Rigby's Continual Reinvention | Jackson Free Press | Jackson, MS

Rigby's Continual Reinvention


Sept. 14, 2011

For many girls growing up in the late 1960s and early 1970s, Cathy Rigby was the petite Olympic gymnast with blonde pigtails who popularized the sport in the United States. For children growing up since then, Rigby is best known as Peter Pan.

"I've probably done this show a thousand times," Rigby said in a telephone interview from her Southern California home. "I wouldn't do it if I didn't love it."

Rigby, now a fit and youthful grandmother, will bring her production of the musical "Peter Pan" to the Thalia Mara Hall in Jackson Sept. 20-21 as part of the "Best of Broadway" series.

Rigby has played the role off and on since 1974, when she was 20 and a year into her retirement from gymnastics. She had never acted, couldn't really sing and was so shy she could barely look people in the eye. But she soon discovered that she actually enjoyed the high-flying role, first performed on Broadway in the 1950s by the legendary Mary Martin.

Determined to succeed in her new career as a performer, she took voice and acting lessons for seven years, and ballet lessons for 12 years.

Her toughest critic was probably the late Betty Comden, who wrote the lyrics to the musical. Comden told the Associated Press in 2004 that she had grown to love Rigby in the role. "She captures the spirit of what Peter Pan is all about, the imagination involved in it. And she's also a wonderful physical performer," Comden said. "I tried flying in one of those harnesses, you know, and it's not easy."

Rigby grew into the role so well, she was nominated for a Tony Award in 1991 for a Broadway revival of the show. In 2004, the League of American Theatres and Producers Inc. presented her with the National Broadway Theatre Award's Distinguished Lifetime Service Award.

Recently, Rigby filmed an "American Girl" movie based on one of the popular dolls, but she can't say anything more about the movie, yet. She has also played Dorothy in a production of "The Wizard of Oz," appeared in national tours of "Meet Me in St. Louis," and "Paint Your Wagon," and starred on Broadway as the Cat in the Hat in "Seussical The Musical." Her signature role remains Peter Pan, the boy who never grew up.

"It's just so exciting to be part of something so positive," Rigby said. "The great thing about knowing the show so well is you can continually reinvent parts of it."

She loves chatting with her young fans after a performance, and meeting parents who saw her in the show when they were children themselves.

"Now they watch the show through their children's eyes," she said.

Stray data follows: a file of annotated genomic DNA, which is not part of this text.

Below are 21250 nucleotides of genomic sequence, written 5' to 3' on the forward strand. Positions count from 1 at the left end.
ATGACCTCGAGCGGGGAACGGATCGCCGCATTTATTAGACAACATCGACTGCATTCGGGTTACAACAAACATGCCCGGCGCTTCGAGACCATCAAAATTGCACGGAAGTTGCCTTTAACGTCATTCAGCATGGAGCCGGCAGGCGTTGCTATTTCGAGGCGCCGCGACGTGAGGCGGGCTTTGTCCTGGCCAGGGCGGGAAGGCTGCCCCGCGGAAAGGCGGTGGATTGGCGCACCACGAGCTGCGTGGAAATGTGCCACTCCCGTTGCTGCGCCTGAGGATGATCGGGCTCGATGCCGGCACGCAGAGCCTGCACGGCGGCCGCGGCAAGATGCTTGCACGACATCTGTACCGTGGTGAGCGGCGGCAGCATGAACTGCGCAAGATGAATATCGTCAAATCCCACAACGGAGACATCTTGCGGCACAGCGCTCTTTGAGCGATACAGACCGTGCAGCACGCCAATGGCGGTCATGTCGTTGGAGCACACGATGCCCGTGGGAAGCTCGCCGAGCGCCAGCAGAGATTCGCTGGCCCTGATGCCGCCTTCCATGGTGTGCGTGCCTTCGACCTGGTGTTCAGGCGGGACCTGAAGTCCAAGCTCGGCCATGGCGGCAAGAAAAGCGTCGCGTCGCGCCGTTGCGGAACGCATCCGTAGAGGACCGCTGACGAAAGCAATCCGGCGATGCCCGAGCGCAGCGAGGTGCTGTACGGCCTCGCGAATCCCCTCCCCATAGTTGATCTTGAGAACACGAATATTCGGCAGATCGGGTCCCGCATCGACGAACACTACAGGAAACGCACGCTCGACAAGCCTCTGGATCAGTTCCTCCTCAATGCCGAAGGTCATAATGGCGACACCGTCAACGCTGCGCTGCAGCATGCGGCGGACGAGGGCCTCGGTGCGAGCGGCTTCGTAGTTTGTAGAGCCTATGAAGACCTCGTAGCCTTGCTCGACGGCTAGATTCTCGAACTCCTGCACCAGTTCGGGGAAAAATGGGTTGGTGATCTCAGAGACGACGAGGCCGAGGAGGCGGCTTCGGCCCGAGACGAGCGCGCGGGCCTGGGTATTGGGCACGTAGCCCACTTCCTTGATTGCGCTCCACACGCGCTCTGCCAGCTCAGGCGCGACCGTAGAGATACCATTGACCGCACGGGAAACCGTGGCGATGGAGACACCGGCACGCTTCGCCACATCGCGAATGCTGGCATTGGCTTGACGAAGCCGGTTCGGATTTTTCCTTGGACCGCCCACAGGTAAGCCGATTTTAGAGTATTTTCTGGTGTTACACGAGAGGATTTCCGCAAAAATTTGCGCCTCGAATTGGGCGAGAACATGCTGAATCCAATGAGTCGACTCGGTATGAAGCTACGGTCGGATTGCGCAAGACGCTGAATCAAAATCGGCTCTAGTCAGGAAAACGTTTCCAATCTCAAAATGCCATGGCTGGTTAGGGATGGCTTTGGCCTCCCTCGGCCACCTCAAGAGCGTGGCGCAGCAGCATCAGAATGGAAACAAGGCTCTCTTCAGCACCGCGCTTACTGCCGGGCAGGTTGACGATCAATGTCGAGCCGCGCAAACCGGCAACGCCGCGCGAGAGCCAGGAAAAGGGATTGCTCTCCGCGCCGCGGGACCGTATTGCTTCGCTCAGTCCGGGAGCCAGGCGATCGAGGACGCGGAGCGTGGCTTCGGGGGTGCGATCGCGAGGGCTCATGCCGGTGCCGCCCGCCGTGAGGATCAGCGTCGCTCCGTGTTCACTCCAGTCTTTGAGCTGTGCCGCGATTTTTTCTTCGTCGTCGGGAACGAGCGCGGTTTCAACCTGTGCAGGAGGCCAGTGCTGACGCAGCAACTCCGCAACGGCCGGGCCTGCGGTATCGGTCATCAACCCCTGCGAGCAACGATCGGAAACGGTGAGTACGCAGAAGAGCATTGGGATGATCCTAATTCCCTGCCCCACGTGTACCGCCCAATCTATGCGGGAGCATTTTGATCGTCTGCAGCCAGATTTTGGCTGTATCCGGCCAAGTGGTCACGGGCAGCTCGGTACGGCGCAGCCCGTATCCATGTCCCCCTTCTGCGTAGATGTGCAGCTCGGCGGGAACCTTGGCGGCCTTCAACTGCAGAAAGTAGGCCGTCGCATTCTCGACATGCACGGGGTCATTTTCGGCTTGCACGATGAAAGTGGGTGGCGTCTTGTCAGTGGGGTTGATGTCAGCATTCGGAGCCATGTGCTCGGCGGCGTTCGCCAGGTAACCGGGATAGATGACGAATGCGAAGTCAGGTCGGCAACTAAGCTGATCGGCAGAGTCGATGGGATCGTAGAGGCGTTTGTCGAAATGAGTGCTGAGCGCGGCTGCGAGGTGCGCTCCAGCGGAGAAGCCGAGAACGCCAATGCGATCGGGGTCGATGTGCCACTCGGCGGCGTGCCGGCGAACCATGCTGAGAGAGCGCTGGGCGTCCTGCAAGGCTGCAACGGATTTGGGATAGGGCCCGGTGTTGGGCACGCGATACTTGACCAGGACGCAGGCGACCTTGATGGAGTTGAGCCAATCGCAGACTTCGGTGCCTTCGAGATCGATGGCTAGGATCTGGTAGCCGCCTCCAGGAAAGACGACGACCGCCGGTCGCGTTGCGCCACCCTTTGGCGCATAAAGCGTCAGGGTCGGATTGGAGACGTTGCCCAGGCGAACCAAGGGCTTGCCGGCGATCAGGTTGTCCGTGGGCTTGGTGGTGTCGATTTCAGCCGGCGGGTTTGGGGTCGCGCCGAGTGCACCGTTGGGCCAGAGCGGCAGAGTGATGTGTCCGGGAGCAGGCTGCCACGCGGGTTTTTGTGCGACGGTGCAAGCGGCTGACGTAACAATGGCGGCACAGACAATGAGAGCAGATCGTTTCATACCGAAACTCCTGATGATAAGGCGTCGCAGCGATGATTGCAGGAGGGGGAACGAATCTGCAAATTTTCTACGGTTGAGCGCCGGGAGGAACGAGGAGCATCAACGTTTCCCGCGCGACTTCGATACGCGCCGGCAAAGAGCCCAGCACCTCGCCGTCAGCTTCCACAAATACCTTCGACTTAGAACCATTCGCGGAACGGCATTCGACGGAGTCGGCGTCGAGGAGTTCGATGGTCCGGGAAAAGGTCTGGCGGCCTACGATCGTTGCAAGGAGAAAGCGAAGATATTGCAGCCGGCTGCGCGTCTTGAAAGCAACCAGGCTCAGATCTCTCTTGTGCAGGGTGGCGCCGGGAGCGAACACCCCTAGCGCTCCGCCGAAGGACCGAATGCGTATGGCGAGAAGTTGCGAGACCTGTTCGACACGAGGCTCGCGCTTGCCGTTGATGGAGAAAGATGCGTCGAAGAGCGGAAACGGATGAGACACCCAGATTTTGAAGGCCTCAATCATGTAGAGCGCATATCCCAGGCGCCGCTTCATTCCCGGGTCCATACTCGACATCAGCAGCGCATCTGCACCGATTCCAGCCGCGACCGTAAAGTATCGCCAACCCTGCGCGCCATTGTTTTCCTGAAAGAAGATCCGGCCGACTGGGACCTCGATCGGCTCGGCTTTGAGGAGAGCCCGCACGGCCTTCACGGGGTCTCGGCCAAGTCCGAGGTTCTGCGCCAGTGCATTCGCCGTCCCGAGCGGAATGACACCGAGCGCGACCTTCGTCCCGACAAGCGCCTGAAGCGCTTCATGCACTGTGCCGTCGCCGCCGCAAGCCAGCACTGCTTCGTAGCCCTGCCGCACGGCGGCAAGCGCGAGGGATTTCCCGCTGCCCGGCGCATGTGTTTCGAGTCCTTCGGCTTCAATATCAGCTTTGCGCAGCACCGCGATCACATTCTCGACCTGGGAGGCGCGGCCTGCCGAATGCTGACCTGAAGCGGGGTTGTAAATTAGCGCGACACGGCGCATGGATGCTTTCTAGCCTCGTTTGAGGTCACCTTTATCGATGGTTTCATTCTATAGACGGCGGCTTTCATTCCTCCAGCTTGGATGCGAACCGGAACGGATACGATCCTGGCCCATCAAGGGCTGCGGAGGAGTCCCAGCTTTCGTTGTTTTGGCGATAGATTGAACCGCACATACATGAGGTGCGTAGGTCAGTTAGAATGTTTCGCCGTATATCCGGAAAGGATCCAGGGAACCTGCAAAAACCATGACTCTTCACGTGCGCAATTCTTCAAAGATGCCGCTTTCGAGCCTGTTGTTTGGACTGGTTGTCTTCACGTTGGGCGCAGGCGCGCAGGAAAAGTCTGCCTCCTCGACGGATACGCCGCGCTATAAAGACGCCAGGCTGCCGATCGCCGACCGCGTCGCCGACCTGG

The discipline Rigby learned as a gymnast has enabled her to remain strong and healthy enough to don green tights and fly around the stage in a harness, even though she will be 59 in December. Rigby competed in the 1968 Olympics in Mexico City and the 1972 Olympics in Munich. She won a silver medal on the balance beam in 1970 at the world championships, becoming the first U.S. gymnast to medal in international competition.

After she retired from competition, she joined ABC and for 18 years was a commentator on the network's gymnastics coverage.

This production of "Peter Pan" will keep Rigby on the road for more than a year, but she doesn't mind the travel. "I enjoy touring. It certainly has its challenges, but it's easier now," she said. "My children are grown-up, so if they want to fly out and join us, they can."

Rigby and her husband, actor, singer and producer Tom McCoy, formed a production company, McCoy Rigby Entertainment, and together they have produced many seasons of musicals, plays, concerts and special events at the La Mirada Theatre for the Performing Arts in La Mirada, Calif. Rigby and McCoy also run a conservatory where 700 children study the arts. Their four children are in the entertainment industry, with two working in the production office, one in the "Peter Pan" crew and one dancing with a troupe in Germany.

Rigby loves the excitement of performing in front of a live audience, when anything can happen. "The audience is part of that participation," she said. "It's live; it's an adventure and experience we all explore together."

See "Peter Pan" at 7:30 p.m. Sept. 20-21 at Thalia Mara Hall (255 E. Pascagoula St.). For information, visit kesslerbroadway.com, or call 601-981-1847.

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